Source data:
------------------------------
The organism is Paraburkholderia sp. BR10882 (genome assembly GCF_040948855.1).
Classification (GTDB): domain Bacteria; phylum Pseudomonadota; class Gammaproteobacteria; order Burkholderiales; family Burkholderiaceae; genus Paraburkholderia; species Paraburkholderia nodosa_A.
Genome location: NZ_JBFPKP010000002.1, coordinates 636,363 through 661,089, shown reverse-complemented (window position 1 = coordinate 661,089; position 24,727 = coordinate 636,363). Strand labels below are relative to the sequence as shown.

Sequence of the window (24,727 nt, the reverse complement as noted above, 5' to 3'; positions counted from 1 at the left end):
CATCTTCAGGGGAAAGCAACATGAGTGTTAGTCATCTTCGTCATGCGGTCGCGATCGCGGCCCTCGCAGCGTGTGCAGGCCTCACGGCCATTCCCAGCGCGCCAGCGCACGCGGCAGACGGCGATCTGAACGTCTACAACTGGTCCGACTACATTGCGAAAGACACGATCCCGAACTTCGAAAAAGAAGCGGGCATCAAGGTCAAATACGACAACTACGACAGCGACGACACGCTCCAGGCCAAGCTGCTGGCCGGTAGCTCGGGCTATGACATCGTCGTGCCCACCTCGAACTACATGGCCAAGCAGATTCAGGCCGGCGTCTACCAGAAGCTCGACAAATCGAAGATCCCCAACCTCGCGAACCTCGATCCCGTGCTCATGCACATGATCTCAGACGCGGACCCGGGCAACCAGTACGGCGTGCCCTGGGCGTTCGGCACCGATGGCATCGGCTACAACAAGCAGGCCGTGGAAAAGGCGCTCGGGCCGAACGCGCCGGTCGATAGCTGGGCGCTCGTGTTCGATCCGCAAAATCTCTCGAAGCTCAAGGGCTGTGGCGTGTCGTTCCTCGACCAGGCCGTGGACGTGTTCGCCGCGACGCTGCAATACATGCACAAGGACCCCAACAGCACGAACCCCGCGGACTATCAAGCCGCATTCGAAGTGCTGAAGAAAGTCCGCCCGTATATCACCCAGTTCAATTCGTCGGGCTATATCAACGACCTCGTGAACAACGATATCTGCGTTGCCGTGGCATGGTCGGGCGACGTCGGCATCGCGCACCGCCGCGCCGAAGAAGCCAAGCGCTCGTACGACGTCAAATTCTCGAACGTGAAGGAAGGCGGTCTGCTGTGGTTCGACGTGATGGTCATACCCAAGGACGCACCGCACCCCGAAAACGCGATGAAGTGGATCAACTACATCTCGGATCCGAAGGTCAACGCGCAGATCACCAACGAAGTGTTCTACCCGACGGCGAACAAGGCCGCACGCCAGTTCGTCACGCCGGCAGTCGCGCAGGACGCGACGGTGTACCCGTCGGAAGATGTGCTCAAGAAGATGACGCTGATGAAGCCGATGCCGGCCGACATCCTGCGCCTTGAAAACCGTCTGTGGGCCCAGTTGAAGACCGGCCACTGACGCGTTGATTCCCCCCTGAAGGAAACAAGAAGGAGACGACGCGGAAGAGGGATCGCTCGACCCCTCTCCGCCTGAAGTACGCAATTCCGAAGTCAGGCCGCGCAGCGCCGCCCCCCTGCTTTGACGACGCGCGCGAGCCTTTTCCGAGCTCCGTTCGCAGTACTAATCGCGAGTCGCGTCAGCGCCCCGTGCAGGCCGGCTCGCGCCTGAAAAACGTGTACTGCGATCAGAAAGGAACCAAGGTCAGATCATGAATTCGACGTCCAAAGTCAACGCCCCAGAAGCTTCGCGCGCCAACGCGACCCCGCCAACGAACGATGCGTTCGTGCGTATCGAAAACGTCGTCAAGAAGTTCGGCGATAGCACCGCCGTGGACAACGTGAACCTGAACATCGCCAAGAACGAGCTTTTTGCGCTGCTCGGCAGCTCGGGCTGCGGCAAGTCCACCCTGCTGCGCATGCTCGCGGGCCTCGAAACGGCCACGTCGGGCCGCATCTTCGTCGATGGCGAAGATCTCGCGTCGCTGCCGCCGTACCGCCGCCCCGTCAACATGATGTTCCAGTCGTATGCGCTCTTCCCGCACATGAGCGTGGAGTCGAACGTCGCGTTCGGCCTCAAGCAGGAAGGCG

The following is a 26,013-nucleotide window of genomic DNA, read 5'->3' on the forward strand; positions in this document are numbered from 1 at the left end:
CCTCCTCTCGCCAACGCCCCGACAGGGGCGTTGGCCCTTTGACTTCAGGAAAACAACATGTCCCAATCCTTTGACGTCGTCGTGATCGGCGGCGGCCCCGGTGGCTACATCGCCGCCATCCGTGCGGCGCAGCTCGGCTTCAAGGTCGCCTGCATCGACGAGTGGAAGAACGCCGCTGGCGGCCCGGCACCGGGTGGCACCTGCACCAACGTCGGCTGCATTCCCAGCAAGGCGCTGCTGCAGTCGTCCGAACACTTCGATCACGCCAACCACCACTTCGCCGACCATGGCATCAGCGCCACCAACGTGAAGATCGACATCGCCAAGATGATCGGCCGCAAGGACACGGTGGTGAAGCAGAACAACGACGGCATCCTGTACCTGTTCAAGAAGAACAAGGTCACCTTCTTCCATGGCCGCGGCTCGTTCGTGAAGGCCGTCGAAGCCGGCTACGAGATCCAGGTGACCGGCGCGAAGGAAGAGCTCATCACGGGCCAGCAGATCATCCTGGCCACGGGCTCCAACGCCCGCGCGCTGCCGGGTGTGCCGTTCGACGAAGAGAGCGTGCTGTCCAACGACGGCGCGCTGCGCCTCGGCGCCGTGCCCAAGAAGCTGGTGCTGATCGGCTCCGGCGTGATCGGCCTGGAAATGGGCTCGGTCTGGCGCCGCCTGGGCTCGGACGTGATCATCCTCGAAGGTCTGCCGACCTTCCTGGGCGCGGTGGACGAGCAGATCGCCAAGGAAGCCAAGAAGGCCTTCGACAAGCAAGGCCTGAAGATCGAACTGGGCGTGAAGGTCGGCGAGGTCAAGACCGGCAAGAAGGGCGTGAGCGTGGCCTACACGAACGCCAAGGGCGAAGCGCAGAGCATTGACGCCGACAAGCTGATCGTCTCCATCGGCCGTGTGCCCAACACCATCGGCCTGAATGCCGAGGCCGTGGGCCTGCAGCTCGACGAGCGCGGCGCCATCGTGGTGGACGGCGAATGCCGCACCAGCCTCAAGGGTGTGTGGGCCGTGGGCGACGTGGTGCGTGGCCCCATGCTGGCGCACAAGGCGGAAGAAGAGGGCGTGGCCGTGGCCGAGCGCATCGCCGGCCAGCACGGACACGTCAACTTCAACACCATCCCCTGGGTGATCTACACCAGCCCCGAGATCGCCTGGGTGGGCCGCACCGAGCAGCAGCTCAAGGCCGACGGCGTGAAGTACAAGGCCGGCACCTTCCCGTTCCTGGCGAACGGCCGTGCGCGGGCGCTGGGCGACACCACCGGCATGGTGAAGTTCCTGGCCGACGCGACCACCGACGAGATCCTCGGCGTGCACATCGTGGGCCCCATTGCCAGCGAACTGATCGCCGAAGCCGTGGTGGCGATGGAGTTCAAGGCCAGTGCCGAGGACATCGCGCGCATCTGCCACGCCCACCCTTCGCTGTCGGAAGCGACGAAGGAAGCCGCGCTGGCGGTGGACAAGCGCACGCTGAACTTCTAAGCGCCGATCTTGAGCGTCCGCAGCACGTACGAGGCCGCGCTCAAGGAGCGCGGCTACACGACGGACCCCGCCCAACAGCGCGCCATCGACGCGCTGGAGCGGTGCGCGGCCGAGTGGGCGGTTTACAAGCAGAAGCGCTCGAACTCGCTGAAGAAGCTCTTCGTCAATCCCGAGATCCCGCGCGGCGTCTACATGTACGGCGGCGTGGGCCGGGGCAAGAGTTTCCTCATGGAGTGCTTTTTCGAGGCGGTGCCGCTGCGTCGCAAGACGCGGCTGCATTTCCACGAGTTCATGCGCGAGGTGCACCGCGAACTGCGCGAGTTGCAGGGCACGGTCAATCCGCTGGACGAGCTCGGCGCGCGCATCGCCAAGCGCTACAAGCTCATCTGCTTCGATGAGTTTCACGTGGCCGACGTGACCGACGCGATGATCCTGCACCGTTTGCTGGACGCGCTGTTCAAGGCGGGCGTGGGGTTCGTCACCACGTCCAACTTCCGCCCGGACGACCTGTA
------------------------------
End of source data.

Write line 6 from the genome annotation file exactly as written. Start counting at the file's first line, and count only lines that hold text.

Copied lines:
The following is a 26,013-nucleotide window of genomic DNA, read 5'->3' on the forward strand; positions in this document are numbered from 1 at the left end: